Definitions & Statistics
Approximately 1.7 million people experience a traumatic brain injury every year in the United States. As a result of advances in medical treatment, more than 80% survive.
More than 5.3 million Americans have suffered a traumatic brain injury.
TBI costs the United States more than $60 billion a year.
Closed Head Injury – the skull is intact and there is no penetration of the skull. Direct or indirect force to the head can cause this type of injury.
Contusion – a bruise to a part of the brain. Like a bruise on the body, this is bleeding into the tissue.
Concussion – type of traumatic brain injury that is caused by a blow to the head or body, a fall, or another injury that jars or shakes the brain inside the skull. Although there may be cuts or bruises on the head or face, there may be no other visible signs of a brain injury.
Diffuse Injury – diffuse cellular injury to the brain from rapid rotational movement.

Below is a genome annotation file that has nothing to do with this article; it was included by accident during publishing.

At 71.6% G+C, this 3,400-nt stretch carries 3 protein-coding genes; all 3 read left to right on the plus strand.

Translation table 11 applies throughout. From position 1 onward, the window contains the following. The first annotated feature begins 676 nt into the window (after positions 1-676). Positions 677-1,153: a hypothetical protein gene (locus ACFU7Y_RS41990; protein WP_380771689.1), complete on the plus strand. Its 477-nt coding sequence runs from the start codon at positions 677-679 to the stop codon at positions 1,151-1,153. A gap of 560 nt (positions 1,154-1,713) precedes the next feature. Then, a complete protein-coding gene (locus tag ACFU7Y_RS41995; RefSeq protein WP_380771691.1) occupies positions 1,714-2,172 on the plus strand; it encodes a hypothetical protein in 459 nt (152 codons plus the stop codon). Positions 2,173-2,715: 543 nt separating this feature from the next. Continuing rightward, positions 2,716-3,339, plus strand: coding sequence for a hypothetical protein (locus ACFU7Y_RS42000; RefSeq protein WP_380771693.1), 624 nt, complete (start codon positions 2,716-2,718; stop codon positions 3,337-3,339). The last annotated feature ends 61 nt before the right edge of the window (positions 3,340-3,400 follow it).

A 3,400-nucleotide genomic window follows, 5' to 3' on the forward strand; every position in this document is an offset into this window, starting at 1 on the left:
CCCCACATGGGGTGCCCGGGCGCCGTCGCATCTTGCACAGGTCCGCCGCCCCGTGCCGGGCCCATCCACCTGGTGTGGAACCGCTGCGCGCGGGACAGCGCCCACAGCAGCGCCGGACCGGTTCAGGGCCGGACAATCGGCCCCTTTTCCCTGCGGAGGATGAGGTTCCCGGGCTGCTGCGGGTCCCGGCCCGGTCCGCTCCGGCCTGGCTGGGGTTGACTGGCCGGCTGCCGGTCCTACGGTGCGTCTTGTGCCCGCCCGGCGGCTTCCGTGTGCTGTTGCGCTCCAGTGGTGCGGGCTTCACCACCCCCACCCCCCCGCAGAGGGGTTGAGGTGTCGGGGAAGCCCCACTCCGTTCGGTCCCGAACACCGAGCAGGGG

This is often seen in motor vehicle accidents or shaking injuries.
Open Head Injury – penetration of the skull with direct injury to the head.
Penetrating Trauma – any object that enters the brain. Causes direct injury by impact and pushing skull fragments into the brain.
Secondary Injury – swelling and release of chemicals that promote inflammation and cell injury or death. This causes swelling in the brain which may increase the intracranial pressure and prevent the cerebrospinal fluid from draining out of the skull. This causes further increase in pressure and brain damage.
For Admission & Information Call:
(631) 543-2245 ext. 7485